Dr. Allen Nissenson has been chief medical officer for Denver-based DaVita Kidney Care, a division of DaVita HealthCare Partners, since 2008. DaVita Kidney Care has more than 2,000 outpatient dialysis centers in 46 states and is one of the largest dialysis providers in the U.S. Nissenson formerly served as associate dean and director of the dialysis program at the David Geffen School of Medicine at UCLA, and as president of the Renal Physicians Association. Before that, he served as a Robert Wood Johnson health policy fellow of the Institute of Medicine, working with the late Sen. Paul Wellstone. Modern Healthcare editor Merrill Goozner recently spoke with Nissenson. This is an edited transcript.
DaVita CMO Dr. Allen Nissenson on renal care and Medicare ACOs
Modern Healthcare: How are dialysis patients faring today?
Dr. Allen Nissenson: If you look at the outcomes for all U.S. patients over the past decade, they've improved significantly. The patients are still really sick but survival is better. They're in the hospital less and they're generally healthier.
MH:How have Medicare payment changes for end-stage renal disease, specifically going to a bundled payment system, affected DaVita?
Nissenson: The problem is, Medicare payment is not equal to the cost of the treatment, so for the 85% of patients we treat who depend on Medicare, we lose money on every treatment. That only works because the 10% of patients who have private insurance subsidize all of the others.
MH: In 2012, DaVita acquired Los Angeles-based HealthCare Partners. Yet the deal hasn't paid off in the short run. What's happening?
Nissenson: The reason we acquired HCP is that their vision of healthcare for the broader American population is exactly our vision for kidney patients. We've got to figure out a way to take the current fragmented system and coordinate it. In the short term, HCP is not thriving to the extent we'd like it to.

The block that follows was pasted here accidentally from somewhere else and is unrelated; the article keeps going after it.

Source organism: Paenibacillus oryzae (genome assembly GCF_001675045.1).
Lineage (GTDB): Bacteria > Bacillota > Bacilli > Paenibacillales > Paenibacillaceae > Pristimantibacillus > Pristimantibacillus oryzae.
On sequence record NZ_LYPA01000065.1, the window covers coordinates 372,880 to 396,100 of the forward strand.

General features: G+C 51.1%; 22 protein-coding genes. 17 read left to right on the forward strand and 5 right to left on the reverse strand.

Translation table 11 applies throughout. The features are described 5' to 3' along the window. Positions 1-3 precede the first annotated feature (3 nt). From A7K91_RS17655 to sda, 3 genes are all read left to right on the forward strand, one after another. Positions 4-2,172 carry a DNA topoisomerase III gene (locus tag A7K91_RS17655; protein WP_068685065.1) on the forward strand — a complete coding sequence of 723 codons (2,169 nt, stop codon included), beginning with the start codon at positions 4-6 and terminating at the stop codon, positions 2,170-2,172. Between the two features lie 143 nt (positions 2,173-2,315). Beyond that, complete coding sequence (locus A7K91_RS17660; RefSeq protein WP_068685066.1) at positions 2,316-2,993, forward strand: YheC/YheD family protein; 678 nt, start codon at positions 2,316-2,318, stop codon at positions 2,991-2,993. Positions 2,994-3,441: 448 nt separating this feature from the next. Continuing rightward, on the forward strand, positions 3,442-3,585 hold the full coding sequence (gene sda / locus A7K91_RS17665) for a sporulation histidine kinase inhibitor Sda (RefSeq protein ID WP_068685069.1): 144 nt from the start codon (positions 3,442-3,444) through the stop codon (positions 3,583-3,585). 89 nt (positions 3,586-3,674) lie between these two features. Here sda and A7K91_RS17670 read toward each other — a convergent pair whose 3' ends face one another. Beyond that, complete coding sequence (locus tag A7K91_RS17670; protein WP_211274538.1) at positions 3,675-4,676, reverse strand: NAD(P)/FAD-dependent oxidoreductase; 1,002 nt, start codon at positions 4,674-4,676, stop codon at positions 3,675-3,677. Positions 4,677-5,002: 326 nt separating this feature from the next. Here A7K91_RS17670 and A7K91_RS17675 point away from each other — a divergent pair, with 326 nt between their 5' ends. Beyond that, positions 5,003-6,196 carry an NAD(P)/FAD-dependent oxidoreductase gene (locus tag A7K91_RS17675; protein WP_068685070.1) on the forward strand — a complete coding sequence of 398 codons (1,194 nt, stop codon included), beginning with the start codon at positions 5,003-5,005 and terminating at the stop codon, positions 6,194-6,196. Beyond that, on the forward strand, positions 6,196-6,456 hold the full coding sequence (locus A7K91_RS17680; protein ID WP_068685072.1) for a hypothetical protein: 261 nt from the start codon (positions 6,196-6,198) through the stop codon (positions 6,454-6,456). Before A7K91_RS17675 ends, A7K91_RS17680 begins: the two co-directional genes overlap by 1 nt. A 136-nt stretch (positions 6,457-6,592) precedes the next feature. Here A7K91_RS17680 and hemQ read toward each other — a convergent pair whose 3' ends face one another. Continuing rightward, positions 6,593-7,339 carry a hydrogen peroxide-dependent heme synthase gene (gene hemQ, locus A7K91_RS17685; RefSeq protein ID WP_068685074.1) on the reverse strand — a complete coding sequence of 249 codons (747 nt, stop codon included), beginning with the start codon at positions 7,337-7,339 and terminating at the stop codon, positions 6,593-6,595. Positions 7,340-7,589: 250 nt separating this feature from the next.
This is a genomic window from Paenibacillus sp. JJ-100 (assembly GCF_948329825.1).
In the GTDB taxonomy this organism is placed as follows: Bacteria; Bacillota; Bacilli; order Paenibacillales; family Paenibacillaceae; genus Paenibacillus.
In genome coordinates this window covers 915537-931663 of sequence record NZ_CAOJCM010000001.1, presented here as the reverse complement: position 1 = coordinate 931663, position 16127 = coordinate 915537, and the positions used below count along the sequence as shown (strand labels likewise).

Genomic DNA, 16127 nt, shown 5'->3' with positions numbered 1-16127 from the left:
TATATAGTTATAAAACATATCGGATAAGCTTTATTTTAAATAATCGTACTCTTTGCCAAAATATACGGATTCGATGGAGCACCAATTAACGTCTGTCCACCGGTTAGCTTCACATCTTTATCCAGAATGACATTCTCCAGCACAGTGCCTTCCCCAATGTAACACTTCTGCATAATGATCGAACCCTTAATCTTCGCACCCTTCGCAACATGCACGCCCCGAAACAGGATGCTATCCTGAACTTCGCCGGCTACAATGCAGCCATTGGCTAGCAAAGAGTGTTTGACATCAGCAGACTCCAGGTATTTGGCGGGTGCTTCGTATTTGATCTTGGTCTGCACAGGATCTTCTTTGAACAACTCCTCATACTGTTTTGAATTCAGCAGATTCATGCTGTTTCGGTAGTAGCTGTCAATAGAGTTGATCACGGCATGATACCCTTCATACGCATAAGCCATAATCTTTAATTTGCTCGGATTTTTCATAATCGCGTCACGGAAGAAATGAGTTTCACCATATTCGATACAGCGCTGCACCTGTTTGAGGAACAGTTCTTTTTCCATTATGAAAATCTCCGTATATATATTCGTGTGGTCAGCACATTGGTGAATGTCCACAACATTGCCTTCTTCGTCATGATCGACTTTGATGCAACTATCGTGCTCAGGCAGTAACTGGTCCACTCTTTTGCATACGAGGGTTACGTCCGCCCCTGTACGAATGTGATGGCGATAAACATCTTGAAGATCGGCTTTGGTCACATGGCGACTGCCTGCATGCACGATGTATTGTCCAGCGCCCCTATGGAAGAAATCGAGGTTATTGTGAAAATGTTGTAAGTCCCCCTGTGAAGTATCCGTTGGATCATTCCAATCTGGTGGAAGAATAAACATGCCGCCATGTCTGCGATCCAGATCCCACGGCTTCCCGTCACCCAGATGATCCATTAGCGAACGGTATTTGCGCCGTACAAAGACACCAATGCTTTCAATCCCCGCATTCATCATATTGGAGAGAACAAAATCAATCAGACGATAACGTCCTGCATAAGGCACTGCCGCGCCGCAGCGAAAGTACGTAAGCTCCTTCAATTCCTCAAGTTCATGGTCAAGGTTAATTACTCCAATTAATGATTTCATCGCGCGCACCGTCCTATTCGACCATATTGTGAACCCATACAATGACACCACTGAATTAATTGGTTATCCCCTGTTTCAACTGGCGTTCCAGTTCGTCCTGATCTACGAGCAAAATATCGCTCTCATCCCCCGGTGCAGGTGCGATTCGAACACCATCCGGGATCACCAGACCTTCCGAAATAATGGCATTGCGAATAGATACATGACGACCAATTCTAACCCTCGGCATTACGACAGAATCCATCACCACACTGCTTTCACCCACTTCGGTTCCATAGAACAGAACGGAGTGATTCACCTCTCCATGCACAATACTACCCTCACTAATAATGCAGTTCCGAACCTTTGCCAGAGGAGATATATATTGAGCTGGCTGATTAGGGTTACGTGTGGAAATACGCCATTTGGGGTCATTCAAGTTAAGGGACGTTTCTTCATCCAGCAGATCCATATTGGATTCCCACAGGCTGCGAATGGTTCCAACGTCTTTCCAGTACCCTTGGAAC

HealthCare Partners was a physician-led, physician-focused organization. Naturally there's some tension there. So we're in the process of figuring out how do we take the best of HealthCare Partners and the best of DaVita, with its business discipline and organizational skills, and bring these two together.
MH: How do you see working with chronic kidney disease patients served by HCP?
Nissenson: It's critical to move upstream and start looking at chronic kidney disease (CKD) patients before they reach end-stage disease. HealthCare Partners has thousands of CKD patients. We have a program called Kidney Smart, which is a CKD educational program directed at primary-care doctors and patients, that we are introducing in Southern California in HCP. The upstream work is really going to pay off in the long run.
MH: The Medicare Innovation Center is coming out with pilots to coordinate care for end-stage renal disease patients, called ESRD Seamless Care Organizations. How do you plan to participate in ESCO pilots?
Nissenson: We're hoping to do anywhere from two to five of them. We haven't heard yet if we've been selected to do that many, but we're confident we'll do some. We really believe in the accountable care organization approach. We would have liked to do this much more broadly. But there are some issues around the way the financing is done and other important issues in terms of the regulations. We're enthused but kind of sad that the full potential probably won't be realized.
MH: Before CKD patients wind up in dialysis, they usually are covered by private insurance. But once they are on dialysis, they're covered by Medicare. What can be done to coordinate care across these two payers?
Nissenson: There's no question this is a problem. When you go on dialysis, your private insurance remains the primary payer for 30 months. Because of the inadequacy of the Medicare payment, that gives us 30 months working with the commercial payer so it can help us cover the cost of the Medicare patients. The whole renal care community has been trying to get the CMS to extend that period, so that commercial insurance will be the primary payer for a longer period. In the past, private insurers were against it because they said they'd be stuck with these really sick patients for longer. What they found is, if they collaborate on care coordination, their total costs of care actually go down. So now even the private insurers aren't against it. We're working very hard to get Medicare to extend this, which we think would help everybody.
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